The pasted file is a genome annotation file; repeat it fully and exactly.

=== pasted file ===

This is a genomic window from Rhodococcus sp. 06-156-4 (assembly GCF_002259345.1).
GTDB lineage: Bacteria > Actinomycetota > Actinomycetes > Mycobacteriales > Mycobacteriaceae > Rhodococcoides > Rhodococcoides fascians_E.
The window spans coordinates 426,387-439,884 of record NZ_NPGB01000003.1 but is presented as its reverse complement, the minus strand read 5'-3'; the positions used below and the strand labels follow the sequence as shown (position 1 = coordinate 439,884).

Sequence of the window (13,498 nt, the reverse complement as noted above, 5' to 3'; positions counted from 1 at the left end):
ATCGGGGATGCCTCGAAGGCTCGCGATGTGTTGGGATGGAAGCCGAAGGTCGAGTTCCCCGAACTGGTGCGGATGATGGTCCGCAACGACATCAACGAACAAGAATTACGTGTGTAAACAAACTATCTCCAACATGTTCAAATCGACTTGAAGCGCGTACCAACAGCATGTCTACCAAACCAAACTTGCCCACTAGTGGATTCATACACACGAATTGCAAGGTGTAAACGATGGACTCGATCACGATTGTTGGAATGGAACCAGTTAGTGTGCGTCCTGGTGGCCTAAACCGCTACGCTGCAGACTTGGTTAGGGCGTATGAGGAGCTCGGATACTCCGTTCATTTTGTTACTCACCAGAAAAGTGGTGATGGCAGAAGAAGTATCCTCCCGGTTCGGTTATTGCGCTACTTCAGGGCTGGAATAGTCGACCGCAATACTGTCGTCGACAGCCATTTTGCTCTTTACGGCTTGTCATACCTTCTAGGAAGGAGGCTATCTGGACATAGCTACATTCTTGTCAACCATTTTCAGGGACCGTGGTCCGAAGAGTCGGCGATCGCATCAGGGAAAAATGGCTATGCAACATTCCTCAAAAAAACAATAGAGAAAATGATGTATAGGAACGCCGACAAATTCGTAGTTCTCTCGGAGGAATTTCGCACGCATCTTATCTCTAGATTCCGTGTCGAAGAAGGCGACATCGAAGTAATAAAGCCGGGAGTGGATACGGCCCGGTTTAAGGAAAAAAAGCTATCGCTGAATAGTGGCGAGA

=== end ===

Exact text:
This is a genomic window from Rhodococcus sp. 06-156-4 (assembly GCF_002259345.1).
GTDB lineage: Bacteria > Actinomycetota > Actinomycetes > Mycobacteriales > Mycobacteriaceae > Rhodococcoides > Rhodococcoides fascians_E.
The window spans coordinates 426,387-439,884 of record NZ_NPGB01000003.1 but is presented as its reverse complement, the minus strand read 5'-3'; the positions used below and the strand labels follow the sequence as shown (position 1 = coordinate 439,884).

Sequence of the window (13,498 nt, the reverse complement as noted above, 5' to 3'; positions counted from 1 at the left end):
ATCGGGGATGCCTCGAAGGCTCGCGATGTGTTGGGATGGAAGCCGAAGGTCGAGTTCCCCGAACTGGTGCGGATGATGGTCCGCAACGACATCAACGAACAAGAATTACGTGTGTAAACAAACTATCTCCAACATGTTCAAATCGACTTGAAGCGCGTACCAACAGCATGTCTACCAAACCAAACTTGCCCACTAGTGGATTCATACACACGAATTGCAAGGTGTAAACGATGGACTCGATCACGATTGTTGGAATGGAACCAGTTAGTGTGCGTCCTGGTGGCCTAAACCGCTACGCTGCAGACTTGGTTAGGGCGTATGAGGAGCTCGGATACTCCGTTCATTTTGTTACTCACCAGAAAAGTGGTGATGGCAGAAGAAGTATCCTCCCGGTTCGGTTATTGCGCTACTTCAGGGCTGGAATAGTCGACCGCAATACTGTCGTCGACAGCCATTTTGCTCTTTACGGCTTGTCATACCTTCTAGGAAGGAGGCTATCTGGACATAGCTACATTCTTGTCAACCATTTTCAGGGACCGTGGTCCGAAGAGTCGGCGATCGCATCAGGGAAAAATGGCTATGCAACATTCCTCAAAAAAACAATAGAGAAAATGATGTATAGGAACGCCGACAAATTCGTAGTTCTCTCGGAGGAATTTCGCACGCATCTTATCTCTAGATTCCGTGTCGAAGAAGGCGACATCGAAGTAATAAAGCCGGGAGTGGATACGGCCCGGTTTAAGGAAAAAAAGCTATCGCTGAATAGTGGCGAGA